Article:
The 2022 Open Enrollment period began on November 1 and will end on January 15,…
The holidays are going to look a lot different this year due to COVID-19.
Every year millions of Americans pile into each other’s homes to celebrate the season with food, family, and football. That urge has never been stronger than this year. With millions of people working from home and many states enacting safer-at-home measures, Americans are feeling the financial, physical, and mental health effects of living in a coronavirus-infected world.
But in addition to practicing social distancing, there are several things you can do to remain healthy while minimizing the risk of contracting and spreading COVID-19 (or any illness).
1) Consult local, state, and federal guidelines and restrictions before traveling.
According to the CDC, “travel increases the chance of getting and spreading the virus that causes COVID-19. Staying home is the best way to protect yourself and others.” And as COVID-19 cases continue to spike throughout the country, many experts are urging Americans to avoid holiday travel.
Many states are imposing new limitations on gathering sizes, extending mask mandates, and even issuing mandatory quarantine periods (or negative COVID-19 test) for people traveling from other states. If you or your loved ones are considering traveling internationally during the holidays, please be sure to make sure the country you are traveling to is granting entry to travelers from your point of origin.
2) Embrace video chat.
Technology can help us feel connected to our loved ones when we can’t be there in person—something that has proven to be essential for so many people this year.
Video calls have skyrocketed in popularity this year professionally and personally. Zoom did its part to bring people together safely by lifting their 40-minute limit on free meetings for Thanksgiving Day this year.
Consider using video chat services or avoiding in-person contact altogether through the holidays if you or a family member are at a high risk of contracting the COVID-19 virus.
3) Do your holiday shopping online.
You may want to consider skipping the check-out lines this year and put your health first by shopping for gifts online.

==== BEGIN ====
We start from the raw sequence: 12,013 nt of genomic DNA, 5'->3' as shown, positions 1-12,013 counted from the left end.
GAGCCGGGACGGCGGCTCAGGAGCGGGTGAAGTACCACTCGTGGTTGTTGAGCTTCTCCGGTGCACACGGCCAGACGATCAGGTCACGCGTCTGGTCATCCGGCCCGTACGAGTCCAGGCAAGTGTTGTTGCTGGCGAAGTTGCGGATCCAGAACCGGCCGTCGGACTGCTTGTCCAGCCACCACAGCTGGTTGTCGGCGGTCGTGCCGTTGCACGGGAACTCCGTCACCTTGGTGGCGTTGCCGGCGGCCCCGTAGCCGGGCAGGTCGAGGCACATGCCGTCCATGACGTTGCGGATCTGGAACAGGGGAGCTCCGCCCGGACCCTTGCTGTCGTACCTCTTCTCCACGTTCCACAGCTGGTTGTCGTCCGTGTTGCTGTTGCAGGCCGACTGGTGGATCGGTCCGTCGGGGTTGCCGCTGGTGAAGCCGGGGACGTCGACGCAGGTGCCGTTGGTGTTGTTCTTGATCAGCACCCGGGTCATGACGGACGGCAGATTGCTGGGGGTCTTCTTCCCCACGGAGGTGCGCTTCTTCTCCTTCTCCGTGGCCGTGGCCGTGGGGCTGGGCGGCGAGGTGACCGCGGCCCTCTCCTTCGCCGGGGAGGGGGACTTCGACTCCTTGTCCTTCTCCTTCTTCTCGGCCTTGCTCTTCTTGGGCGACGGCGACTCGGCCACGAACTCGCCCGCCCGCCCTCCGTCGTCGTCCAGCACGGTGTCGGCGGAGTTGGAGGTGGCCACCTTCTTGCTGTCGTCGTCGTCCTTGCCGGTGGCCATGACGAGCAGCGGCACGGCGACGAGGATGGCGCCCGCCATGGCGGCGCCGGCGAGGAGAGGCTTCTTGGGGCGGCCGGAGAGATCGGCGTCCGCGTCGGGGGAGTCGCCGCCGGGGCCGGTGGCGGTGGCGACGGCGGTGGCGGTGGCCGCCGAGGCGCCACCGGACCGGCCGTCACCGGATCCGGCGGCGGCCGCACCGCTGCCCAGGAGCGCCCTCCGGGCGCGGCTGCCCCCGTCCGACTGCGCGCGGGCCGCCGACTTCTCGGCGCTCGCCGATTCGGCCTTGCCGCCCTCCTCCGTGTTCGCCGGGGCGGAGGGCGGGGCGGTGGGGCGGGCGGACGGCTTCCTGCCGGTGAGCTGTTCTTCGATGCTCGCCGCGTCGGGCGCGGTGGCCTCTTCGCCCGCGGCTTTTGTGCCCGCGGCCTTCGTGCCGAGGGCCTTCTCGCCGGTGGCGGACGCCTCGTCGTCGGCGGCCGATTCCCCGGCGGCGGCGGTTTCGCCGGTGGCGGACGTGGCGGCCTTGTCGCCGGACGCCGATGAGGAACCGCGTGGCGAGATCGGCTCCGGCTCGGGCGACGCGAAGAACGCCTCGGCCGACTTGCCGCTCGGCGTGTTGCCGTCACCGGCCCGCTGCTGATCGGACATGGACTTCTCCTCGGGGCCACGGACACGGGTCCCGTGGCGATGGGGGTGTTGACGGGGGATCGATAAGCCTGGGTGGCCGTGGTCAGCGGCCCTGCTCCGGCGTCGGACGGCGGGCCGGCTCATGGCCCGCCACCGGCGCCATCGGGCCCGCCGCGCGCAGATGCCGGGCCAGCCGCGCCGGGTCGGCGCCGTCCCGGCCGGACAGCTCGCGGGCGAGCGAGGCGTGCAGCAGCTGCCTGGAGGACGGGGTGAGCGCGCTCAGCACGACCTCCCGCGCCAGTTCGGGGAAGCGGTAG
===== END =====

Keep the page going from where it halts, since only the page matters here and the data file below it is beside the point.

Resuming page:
Traditional brick and mortar stores will still be dangerous areas despite heightened cleaning measures. The CDC has listed “Going shopping in crowded stores just before, on, or after Thanksgiving” as a higher-risk activity.
Due to the anticipated surge of online shoppers this season, many big-name retailers have announced changes to their traditional holiday sales such as online-only sales, online pick-up options, and more.
4) Wear a mask around others.
Studies continue to affirm the effectiveness of wearing a mask in helping to prevent the spread of COVID-19. And both local and federal government branches have cited the importance of wearing a mask when around other people who do not live in your home. So if you find yourself going out in public or spending time with friends and family, consider wearing a mask to protect yourself and others.
5) Find the right health insurance coverage.
Modern medicine has yet to fully discover the long-term effects of COVID-19 but there are many health conditions scientists can already link to the virus.
According to the Mayo Clinic, “COVID-19 symptoms can sometimes persist for months. The virus can damage the lungs, heart and brain, which increases the risk of long-term health problems.”
Having health insurance coverage for you and your family can help cover the cost of both major and preventative medical care – and now is the best time to get coverage. The annual individual health Open Enrollment period began on November 1 and runs through December 15.
This is the only time of year to enroll in ACA-compliant health coverage unless you experience a Qualifying Life Event.
For more information on health insurance or to start shopping available plans, visit the individual health insurance page today.